We have absolutely no regrets about decisions we have made. Jo and I built what I used to call a lifestyle business. We worked a few hours each day (after years of working much much harder) earning the money we needed to get by. We could have worked harder and made more money but we used to say we are not greedy, we can always make more money, but our time together is more valuable to us. We dont resile from that one bit. Every now and then when I dont have the cash for something I wish for a moment I had been a bit greedier, then I quickly recover my values and realise again how happy I really am. We also used to say, that most people that marry in their 20’s and go off to work each day and see each other each evening (when they are tired and grumpy) and really only have weekends together, have spent less time together than we have after marrying in our 30’s/40’s (I was 40 when we met). We loved every minute of each day together and being able to work from home gave us so much more than the money we earned. Besides the time together, it gave me the time to start the boat. While I worked at JB hifi, by the time I got home there was no time left for boat work. And I was barely making enough to pay the shed rent.
I now have a job packing shelves at the local supermarket at night and so does Jo. It provides enough money to cover the rent and the free time during the day to work on the boat, albeit slower than I used to when I earned 3-4 times what I earn now. At first I felt a little ashamed to be “a lowly shelf packer”. But it reminded me of something I have always believed. You are not defined by what work you do. We forget that sometimes in our self importance. Jo and I are awfully proud of the fact we honoured and still honour all our commitments and the boat (and the readers relying on me to finish) will be no different. Although this could yet take a little while longer and plans change, for the time being, we battle on and we spend many hours each day together happy. Its not a life or death struggle like those faced by people all over the world less fortunate that we are. Our problems are first world problems. I still cant see how I am going to be able to pay for the mast posts and masts but that is a problem that will have to wait for another day. In the meantime I am still working away at getting the boat as ready for launch as I can. The next big task is finishing all constructions so that fairing can commence. I am told that fairing could take up to 6 months, so I will have a lot of thinking time. I will break some of that work up with some internal work still needed to be finished. Then I will worry about launch. My immediate task ahead is fitting the steering system and the back steps in. That will pretty much finish the construction phase, with the exception of the mast posts and sheet points. Hopefully I will have that done in the next couple of months.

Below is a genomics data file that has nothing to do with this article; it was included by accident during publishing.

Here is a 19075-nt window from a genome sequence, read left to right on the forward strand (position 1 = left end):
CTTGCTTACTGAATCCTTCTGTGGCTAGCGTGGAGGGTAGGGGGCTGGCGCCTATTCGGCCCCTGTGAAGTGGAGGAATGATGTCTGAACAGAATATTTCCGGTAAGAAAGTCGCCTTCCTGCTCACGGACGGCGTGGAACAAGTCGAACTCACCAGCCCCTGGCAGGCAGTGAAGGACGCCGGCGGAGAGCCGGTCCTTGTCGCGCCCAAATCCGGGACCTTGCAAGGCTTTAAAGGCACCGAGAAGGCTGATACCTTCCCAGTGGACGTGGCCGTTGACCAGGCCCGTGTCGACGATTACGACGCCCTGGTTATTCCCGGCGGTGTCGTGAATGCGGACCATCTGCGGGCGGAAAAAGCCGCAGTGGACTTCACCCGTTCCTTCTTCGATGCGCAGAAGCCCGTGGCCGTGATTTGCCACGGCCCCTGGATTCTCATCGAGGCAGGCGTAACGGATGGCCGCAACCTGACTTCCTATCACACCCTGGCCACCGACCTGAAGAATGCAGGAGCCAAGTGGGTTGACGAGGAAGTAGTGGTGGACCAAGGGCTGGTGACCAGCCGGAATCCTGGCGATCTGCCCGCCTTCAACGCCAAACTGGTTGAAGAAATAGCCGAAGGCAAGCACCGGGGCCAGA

This post is not a feel sorry post. It is a count your blessings post. We wake up each day happy we are together for another day. Happy we still have hopes and dreams. Happy we can pursue them.
Jo’s dream is to have a caravan. A retro 60’s van. My gift to her is to help her get that van sooner rather than later and to help her renovate it utilising the few skills I have learned building the boat. I hope I can help her achieve that dream, she is helping me achieve mine.
I hope this helps a little, the readers that contemplate building but are not quite sure. And I hope it helps in a positive way, that is, despite the downs, you can do this. Despite our downs we will do this. Good luck, you will need a bit of it, but go for it. Believe me, long after we launch I will have forgotten the past year. I will try hard to remember it, but what with, snorkelling, fishing, swimming, barbecuing, sundowners, socialising in marina’s talking about boats…….where am I going to find the time?